Ask.com isn’t suffering from an inferiority complex, despite being fourth in the search engine rankings. Company CEO Jim Lanzone told me that he expects to reach double digit growth for his search engine, which currently is less than 6 percent according to various measurement services. He pointed to the fact that Ask, along with Google, are the only two search engines that saw growth this year in search share.
“We are just at the beginning. People don’t switch search engines overnight,” Lanzone said. “First we want to be added to their online repertoire, and then as part of their online experience, and over time they will know and appreciate our tools, which will increase usage of our site.”
Ask does provide a better user experience search than its competitors with its Teoma ExpertRank algorithms, which break the Web down by topic and then analyzes the sites that cover the subject and how topics relate to one another. For example, search on "Bob Dylan" and search queries related to the concept (Bob Dylan) are shown on the right side of the page.
However, Ask's index is not a broad or up to date as competitive indices, doesn't have the portal services (email, instant messaging, calendar, etc.) to keep users in the tent and is far smaller (450 employees) than Google, Microsoft and Yahoo search teams focusing on search. Lanzone half seriously told me that Microsoft knows all the vacation dates of Ask's engineers. "Our engineers like to have an impact and not get lost in the shuffle," he said. "They don't want to be in a development lab and not have people use what they develop." That sounds more like wishful thinking than reality. But, Ask's engineering teams are not located in the heart of Silicon Valley or Seattle; about half are in Edison, New Jersey and the team the build the foundation of Ask's image and blog search is in Pisa, Italy.
Lanzone's belief is that as users become more sophisticated in using the Web, they will seek out a superior search engine. He said that Ask is taking a "premier lager" approach. "We are not going to do all things, but we will concentrate on ingredients of our product, being a standalone search engine. We will also do some advertising, which is another way around the mountain because our brand is easy to understand, Lanzone said.
He didn't have a timeframe in which Ask would reach double-digit market share, but Ask may have Trojan Horse in its new local search, AskCity, which is being launched today. AskCity's interface reduces the number of clicks and context switches, or pogo sticking as Lanzone said, to complete a task. In my experience using AskCity over the weekend, it sets a higher bar for local search, and is more of a true Web of interlaced information, integrating businesses/services, events, movies and maps and directions in a single, AJAXy interface.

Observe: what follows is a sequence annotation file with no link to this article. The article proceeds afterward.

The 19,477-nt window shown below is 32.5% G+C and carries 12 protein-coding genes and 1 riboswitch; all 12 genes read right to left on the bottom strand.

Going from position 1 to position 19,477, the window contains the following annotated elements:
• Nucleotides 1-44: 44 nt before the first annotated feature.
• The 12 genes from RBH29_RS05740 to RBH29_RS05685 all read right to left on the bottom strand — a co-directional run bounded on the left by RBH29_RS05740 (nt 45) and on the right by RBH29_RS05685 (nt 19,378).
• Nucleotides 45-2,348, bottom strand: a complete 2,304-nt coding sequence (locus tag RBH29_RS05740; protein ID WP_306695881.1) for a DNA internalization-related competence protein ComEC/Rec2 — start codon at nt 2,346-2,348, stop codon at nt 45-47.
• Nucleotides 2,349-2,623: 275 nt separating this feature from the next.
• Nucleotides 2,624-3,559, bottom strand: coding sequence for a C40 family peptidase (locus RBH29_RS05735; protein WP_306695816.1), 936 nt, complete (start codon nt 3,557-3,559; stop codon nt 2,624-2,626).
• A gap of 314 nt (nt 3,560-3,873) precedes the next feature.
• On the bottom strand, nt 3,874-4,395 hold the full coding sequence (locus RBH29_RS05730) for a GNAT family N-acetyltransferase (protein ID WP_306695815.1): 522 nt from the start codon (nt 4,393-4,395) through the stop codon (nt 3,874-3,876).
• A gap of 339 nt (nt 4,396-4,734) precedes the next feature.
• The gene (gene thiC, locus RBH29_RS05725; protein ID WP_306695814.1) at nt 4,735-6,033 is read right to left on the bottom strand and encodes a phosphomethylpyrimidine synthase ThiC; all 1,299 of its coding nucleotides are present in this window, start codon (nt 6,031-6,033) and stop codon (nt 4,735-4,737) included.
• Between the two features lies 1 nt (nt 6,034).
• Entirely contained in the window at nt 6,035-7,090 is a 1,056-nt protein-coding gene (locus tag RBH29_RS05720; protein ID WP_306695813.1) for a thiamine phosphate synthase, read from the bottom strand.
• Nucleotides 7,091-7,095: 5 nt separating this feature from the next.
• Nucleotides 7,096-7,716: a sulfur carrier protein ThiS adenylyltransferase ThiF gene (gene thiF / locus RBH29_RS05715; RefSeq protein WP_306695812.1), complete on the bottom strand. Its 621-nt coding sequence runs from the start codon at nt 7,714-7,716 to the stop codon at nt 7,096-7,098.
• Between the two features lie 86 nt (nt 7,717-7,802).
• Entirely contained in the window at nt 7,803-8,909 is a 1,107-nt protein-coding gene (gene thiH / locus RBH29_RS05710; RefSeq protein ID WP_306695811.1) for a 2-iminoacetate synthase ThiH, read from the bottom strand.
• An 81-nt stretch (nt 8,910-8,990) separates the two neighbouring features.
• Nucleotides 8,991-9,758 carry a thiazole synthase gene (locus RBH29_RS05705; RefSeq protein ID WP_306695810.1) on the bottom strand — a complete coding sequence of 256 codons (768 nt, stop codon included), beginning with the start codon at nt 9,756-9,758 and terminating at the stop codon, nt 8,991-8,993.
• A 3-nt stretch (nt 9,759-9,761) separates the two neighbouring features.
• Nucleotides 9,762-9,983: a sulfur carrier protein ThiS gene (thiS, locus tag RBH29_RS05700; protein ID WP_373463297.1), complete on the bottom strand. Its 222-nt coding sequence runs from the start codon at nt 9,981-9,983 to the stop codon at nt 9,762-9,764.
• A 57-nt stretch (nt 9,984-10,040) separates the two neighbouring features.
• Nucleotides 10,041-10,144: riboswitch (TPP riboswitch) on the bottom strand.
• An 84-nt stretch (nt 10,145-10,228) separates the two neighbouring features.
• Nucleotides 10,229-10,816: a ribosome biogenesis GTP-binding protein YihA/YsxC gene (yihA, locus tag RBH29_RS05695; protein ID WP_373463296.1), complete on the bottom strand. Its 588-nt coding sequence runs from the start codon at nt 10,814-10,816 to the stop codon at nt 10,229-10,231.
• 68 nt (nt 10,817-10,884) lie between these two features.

"Local search is a top five search category and accounts for about 10 percent of searches," Lanzone said. "But in our research, local search had the lowest user satisfaction and less repeat usage. What people want is more ways to accomplish tasks in a shorter period of time. We can do more to reduce the distance between point A and B, whittle down the funnel to reach a search result."
AskCity is searching across and integrating data from more than 25 companies, include the stable of parent company IAC's properties, such as Citysearch, Ticketmaster, ServiceMagic, TicketWeb, Tripadvisor and ReserveAmerica. "There was no forced IAC synergy in this product," Lanzone claimed, noting that the IAC properties used in AskCity are leaders in their categories.
"We were able to take the raw ingredients [of IAC properties], not just feeds and cook up our own recipe using those ingredients. For example, with Ticketmaster or TicketWeb event data, users can click to transact on the site without leaving AskCity," Lanzone said. Fandango (movie tickets), OpenTable (restaurant reservations) also ServiceMagic (services) have one-click access to transact.? In addition, AskCity is crawling sites such as InsiderPages and Yelp.
As with Ask.com search, AskCity automatically offers suggestions, related queries, to narrow or expand searches by neighborhood, cuisine, movie genre, categories, venues, etc. AskCity also has "doodling" tools for annotating maps and a snapshot feature for saving a map or emailing it.
AskCity doesn't yet carry advertising or sponsored search results. "There will be some monetiziation with local, but it's not a short term objective. Whenever we do a new vertical, we focus on building the audience before monetization." Of course, IAC could see increase transaction and search volume across the properties used within AskCity.
Lanzone told me that he doesn't have conquer Google, just carve out a healthy piece of the immensely lucrative search, which is the number one Web activity. A percentage share of growth can mean $100 million in revenue, he said. As Ask grows, so grows Google--Google provides ad services for Ask through 2008, at which point Ask is likely to hook up with Microsoft, which is in need of big search partners for its fledgling adCenter service.
"People overate the issue of whether we have to beat Google to win," Lanzone continued. "By having a superior product, we can create an audience of loyal primary users." For Lanzone having fewer but more active search users than Google, Yahoo and Microsoft, is the preferable approach to gaining double-digit growth. With AskCity, Ask offers a compelling reason for those who have a Google, Microsoft or Yahoo habit to give the number four search engine a try...